Pesky joined the Red Sox in 1942 at the age of 22, when he led the league with 205 hits. He missed the following three seasons to serve the United States in World War II, eventually returning to the Red Sox in 1946 and again leading the league in hits that year and the following season. He played with the Red Sox until 1952, when he was traded to the Detroit Tigers. He returned to manage the Red Sox in the ’60s and again in 1980.
Photos: “Mr Red Sox” Johnny Pesky
In addition to playing and coaching, Pesky also worked as a radio and television broadcaster of Red Sox games.
His name will forever be linked with Fenway Park, as the right field foul pole was named “Pesky’s Pole” in his honor. His No. 6 is also one of just seven Red Sox numbers to have been retired in the ballpark.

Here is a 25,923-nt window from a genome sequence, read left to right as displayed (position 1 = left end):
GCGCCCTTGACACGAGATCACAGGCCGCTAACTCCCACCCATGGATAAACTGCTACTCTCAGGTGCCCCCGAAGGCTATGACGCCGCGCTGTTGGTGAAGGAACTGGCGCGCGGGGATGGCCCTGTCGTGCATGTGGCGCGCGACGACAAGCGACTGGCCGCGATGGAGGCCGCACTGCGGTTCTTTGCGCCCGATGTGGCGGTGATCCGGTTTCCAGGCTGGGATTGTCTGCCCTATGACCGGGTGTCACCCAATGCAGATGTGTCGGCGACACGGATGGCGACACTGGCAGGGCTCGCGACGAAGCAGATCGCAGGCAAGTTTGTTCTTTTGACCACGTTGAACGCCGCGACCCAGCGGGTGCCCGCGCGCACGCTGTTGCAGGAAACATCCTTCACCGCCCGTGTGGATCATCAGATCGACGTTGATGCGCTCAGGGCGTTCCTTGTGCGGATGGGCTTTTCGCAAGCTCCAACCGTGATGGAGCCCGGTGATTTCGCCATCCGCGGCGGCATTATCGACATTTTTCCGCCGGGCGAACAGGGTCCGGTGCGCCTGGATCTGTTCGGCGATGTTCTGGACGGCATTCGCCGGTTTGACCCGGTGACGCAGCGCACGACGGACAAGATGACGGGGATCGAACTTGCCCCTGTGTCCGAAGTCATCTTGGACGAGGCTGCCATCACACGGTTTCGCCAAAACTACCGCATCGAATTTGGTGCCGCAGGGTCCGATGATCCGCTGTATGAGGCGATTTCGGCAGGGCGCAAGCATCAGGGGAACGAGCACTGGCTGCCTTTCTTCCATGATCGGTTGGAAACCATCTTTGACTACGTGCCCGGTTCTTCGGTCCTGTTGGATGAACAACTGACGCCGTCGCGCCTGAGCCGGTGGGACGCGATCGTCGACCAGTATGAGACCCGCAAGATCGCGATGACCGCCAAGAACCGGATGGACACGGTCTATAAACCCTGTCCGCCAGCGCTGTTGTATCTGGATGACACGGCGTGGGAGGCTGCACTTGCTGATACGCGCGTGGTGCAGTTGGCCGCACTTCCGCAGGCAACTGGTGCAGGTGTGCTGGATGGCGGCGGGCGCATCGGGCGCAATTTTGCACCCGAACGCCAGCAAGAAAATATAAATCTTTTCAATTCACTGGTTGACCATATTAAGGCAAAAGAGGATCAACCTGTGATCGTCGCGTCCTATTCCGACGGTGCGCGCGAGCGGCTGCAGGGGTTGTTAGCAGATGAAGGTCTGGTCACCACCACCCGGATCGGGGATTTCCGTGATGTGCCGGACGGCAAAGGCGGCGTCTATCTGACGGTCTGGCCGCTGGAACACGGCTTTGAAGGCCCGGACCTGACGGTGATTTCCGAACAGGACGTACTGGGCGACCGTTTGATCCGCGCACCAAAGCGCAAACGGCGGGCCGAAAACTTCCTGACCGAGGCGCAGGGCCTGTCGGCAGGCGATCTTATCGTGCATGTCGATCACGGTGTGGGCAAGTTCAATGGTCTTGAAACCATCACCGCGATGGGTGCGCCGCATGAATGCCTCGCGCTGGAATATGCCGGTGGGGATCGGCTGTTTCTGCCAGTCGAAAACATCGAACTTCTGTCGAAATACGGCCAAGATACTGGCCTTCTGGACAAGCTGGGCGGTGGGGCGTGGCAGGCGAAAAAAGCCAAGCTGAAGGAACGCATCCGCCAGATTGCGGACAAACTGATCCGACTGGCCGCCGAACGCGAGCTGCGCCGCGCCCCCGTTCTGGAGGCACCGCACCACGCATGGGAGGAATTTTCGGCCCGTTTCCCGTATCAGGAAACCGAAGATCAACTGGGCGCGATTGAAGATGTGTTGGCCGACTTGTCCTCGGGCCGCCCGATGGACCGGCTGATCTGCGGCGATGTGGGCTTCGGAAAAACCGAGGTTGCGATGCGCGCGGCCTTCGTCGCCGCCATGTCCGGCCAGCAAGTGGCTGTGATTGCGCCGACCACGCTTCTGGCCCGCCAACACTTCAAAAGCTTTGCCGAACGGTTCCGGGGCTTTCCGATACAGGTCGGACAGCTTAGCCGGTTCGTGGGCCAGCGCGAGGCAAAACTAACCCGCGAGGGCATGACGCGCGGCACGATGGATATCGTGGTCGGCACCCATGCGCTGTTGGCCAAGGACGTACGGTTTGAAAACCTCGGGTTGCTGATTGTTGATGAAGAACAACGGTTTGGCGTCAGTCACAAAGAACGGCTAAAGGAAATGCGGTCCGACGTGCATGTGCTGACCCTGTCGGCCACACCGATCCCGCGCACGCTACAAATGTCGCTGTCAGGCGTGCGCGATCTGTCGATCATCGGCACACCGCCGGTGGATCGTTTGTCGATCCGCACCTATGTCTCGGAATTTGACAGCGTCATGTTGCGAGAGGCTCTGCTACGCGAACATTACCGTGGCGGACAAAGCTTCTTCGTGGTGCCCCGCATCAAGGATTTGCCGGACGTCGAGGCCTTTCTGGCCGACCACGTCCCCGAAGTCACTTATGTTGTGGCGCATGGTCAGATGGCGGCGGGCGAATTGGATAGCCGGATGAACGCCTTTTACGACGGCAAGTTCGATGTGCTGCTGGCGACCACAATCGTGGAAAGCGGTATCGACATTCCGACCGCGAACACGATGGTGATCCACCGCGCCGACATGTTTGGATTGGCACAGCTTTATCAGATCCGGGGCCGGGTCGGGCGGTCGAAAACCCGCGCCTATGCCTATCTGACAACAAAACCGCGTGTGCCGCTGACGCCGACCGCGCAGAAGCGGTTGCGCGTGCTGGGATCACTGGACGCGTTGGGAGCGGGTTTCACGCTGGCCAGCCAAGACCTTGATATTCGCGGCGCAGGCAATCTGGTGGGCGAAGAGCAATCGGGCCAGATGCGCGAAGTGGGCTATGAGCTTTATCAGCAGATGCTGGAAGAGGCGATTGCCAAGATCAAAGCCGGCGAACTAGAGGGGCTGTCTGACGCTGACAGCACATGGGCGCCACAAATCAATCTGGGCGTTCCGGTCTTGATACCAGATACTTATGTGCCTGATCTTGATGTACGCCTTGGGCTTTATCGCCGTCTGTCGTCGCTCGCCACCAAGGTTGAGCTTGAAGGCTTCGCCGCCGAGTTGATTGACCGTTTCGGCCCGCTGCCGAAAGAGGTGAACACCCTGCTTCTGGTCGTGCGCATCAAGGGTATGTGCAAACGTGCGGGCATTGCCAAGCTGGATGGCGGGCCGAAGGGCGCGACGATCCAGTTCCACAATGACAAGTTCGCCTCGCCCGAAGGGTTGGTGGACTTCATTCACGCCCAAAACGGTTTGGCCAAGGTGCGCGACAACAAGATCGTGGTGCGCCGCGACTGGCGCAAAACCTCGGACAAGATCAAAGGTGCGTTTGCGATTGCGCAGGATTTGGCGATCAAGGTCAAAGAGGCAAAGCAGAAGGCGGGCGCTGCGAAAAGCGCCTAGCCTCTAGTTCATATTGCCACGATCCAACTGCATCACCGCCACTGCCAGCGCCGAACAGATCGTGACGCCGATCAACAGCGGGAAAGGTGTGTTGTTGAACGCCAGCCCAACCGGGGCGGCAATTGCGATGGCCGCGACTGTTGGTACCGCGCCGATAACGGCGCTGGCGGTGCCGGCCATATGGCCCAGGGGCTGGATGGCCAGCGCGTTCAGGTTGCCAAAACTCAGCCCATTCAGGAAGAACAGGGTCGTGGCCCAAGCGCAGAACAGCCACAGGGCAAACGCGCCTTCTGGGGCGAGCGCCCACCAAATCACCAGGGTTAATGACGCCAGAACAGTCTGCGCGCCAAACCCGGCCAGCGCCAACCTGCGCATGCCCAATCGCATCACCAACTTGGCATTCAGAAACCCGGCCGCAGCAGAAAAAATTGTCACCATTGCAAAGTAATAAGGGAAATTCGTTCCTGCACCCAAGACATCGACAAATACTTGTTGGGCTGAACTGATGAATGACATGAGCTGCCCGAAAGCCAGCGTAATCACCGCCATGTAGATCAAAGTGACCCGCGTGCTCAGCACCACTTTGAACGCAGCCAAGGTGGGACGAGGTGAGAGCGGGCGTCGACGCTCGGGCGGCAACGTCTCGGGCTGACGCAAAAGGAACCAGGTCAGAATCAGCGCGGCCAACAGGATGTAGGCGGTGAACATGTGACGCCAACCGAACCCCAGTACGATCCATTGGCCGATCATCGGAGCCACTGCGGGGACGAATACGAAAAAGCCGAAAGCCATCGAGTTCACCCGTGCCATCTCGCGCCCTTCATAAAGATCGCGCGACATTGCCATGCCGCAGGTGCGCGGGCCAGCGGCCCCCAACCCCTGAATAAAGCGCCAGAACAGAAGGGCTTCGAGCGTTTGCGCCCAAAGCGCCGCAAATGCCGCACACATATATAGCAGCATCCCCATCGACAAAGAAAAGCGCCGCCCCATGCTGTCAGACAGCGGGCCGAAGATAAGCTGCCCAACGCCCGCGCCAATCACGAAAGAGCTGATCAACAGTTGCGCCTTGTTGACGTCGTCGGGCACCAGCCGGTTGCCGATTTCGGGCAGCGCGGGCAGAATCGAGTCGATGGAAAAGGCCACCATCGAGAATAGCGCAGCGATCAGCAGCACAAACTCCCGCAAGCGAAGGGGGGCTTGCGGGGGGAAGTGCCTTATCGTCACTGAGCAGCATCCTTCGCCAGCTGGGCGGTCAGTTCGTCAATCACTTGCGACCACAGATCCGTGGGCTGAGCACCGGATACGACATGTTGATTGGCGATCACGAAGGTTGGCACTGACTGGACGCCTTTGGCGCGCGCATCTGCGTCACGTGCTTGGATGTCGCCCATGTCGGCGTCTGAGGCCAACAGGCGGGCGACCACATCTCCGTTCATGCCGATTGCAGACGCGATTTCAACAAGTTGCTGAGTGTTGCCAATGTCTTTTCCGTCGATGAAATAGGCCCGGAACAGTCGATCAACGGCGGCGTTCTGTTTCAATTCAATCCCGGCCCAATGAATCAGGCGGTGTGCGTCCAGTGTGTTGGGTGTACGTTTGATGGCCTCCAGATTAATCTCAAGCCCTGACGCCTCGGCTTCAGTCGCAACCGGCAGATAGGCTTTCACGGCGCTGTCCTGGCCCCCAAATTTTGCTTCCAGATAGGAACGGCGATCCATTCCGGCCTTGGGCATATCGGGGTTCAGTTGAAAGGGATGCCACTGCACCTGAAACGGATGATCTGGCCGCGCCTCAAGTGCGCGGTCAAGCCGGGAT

“We have lost a dear and beloved friend,” said Red Sox Principal Owner John Henry "
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Johnny Pesky, who during a six-decade-long association with the Red Sox as player, manager, broadcaster, coach, and executive became one of the most popular figures in the team's history, died Monday. He was 92. A lifetime .307 hitter, Mr. Pesky ...Read more
Johnny Pesky, the one-time teammate of Ted Williams who spent more than a half-century in the Red Sox organization, and whose name became synonymous with the right field foul pole at Fenway Park, has died. He was 92. Pesky, a lifetime .307 hitter in 10 ...Read more
The term was coined by former Red Sox pitcher Mel Parnell, who during a broadcast in the 1950s recalled Pesky winning a game for him with a home run around the pole. From there, a legend seemed to grow that Pesky frequently curled shots that way ...Read more
The Red Sox legend would make sure he said goodbye to Stacey Bambrick each time he stopped by the bank. “He would always say 'see you later, kid,'” Bambrick, 42, of Medford, said. “He was a real sweetheart.” Pesky, who during a six-decade-long ...Read more